This account is sometimes used to support the claim that doing harm is worse than allowing harm, on the grounds that, on this account, allowing harm is simply a matter of letting nature take its course, which, other things being equal, is good, or at least permissible. There are two or three quick objections to this argument. Firstly, it assumes that acting (such as killing or saving lives) is a matter of interfering with the course of nature—in other words, that human action is somehow outside of the course of nature. This is extremely controversial. Secondly, even if human action is outside the course of nature, if the agent is faced with a choice between killing one and allowing two to die at the hand of some other agent, this argument would favor neither option since neither involves letting nature take its course. But, as traditionally understood and used, the Doctrine of Doing and Allowing is supposed to favor letting die in this case just as much as in others. Thirdly, interfering in the course of nature is sometimes obviously the better course of action—to stop the bleeding, restart the heart, and so on. 
The key difference here is between cases where the agent produces the result by an action and cases where she produces it by an inaction—pushing the head under water or refraining from throwing a life preserver. There's an extra complication here, however. Sometimes, Quinn says, your relevance to a death can be positive, you can kill, in other words, even though you don't act. This happens, for example, when you are on a train headed towards some drowning victims you wish to save when you notice someone tied to the tracks ahead of you. You can stop the train but you choose not to in order to reach your destination. Quinn believes that you kill in this case, because the train acts as your agent, taking you where you want to go, and crushing the person tied to the tracks in the process. On the other hand, if you had chosen not to stop the train for some other reason but you would have not minded had someone else stopped the train, then your failure to stop the train would not have constituted a killing.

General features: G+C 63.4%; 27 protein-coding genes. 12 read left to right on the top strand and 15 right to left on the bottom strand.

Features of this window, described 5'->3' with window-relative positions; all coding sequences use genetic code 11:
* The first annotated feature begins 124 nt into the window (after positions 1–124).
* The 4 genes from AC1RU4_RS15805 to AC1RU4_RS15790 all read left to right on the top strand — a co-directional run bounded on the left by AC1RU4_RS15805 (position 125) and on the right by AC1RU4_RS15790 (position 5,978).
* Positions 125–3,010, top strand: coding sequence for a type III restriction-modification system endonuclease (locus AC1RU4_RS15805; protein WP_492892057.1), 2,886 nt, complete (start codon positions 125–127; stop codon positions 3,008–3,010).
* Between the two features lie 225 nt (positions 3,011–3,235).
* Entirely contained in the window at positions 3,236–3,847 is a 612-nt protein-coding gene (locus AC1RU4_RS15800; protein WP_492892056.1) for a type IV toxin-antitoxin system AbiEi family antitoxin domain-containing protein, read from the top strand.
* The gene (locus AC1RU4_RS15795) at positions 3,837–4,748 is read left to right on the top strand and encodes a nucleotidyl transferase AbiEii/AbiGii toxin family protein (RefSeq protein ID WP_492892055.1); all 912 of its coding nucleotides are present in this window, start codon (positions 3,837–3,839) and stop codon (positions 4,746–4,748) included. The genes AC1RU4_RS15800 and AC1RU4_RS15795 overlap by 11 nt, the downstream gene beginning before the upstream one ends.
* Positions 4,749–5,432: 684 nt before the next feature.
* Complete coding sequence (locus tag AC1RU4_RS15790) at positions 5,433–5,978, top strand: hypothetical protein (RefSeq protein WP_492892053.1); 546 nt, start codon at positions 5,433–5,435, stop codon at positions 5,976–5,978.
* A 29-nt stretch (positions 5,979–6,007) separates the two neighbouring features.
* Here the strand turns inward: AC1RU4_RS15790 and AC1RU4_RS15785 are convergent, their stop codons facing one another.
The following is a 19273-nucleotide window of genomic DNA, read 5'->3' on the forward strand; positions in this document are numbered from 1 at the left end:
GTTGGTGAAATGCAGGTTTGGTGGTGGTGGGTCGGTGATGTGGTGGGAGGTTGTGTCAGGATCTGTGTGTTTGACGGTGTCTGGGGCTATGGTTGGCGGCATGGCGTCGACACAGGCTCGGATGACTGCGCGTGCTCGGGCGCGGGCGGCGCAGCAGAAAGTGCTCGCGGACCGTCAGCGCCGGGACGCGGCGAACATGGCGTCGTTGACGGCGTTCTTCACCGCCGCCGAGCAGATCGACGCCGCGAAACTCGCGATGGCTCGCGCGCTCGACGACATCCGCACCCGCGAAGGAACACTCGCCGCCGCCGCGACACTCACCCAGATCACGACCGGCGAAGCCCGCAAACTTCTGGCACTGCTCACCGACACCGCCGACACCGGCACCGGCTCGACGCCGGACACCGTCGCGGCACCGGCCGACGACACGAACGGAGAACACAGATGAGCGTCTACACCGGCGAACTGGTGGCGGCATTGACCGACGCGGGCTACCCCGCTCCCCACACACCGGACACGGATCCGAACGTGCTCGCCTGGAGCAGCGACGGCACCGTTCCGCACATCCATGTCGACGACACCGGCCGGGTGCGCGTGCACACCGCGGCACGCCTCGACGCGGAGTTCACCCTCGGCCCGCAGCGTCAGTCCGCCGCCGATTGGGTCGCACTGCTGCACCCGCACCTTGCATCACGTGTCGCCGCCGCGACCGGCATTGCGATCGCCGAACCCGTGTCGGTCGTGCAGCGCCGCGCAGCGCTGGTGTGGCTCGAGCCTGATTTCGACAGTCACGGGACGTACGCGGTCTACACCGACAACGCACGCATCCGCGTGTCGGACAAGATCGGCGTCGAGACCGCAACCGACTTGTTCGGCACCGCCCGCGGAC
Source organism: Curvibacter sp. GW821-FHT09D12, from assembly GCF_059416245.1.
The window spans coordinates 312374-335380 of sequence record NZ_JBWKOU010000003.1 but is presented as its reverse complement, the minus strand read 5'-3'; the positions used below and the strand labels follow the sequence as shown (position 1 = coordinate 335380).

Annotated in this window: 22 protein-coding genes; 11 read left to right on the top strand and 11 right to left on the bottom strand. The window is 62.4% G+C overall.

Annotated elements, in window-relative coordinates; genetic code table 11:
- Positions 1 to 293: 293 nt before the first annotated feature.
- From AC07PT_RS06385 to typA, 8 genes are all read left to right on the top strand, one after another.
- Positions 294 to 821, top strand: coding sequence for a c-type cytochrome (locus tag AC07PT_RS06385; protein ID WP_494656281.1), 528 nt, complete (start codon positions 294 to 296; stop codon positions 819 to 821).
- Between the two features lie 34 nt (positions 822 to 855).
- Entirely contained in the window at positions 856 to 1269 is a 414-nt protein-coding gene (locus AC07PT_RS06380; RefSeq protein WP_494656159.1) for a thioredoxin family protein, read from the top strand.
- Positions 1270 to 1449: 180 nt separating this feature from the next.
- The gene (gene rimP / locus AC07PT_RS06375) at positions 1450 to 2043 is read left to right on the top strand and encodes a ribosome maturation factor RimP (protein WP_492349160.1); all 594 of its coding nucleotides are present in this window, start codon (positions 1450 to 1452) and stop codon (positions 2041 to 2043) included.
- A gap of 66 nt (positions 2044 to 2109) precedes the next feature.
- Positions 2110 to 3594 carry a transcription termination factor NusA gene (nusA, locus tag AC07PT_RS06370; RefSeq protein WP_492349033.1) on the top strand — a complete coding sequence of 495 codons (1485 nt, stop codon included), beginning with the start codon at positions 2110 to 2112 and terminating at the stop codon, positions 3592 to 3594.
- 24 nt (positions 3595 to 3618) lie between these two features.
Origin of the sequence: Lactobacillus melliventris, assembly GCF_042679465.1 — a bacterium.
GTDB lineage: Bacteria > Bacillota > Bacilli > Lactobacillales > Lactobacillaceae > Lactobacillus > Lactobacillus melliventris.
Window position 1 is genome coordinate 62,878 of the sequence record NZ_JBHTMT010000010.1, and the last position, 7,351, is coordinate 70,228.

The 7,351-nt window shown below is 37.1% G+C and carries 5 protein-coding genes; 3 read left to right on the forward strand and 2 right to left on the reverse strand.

A puzzle remains. What about cases where the agent removes a safety net from beneath a falling victim, unplugs a respirator, kicks a rock out of the path of the runaway vehicle, and other similar cases? No physical forces run from the agent to the victim. So, by the account under discussion, they are cases of negative relevance, and yet many of them, at least by many people, are confidently judged to be cases of positive relevance.
Suppose a drug dealer recruits adults or teens with Down syndrome to work as couriers. They are easily duped into working for him since they fail to appreciate the significance of their actions. 
The dealer can't be arrested for dealing drugs since he didn't actually deal the drugs. If his couriers are apprehended, that can't be traced back to him since they lack the mental competence to testify against him in a court of law. 
Question: is it better or worse for him to peddle drugs directly or exploit individuals with Down syndrome to do it for him?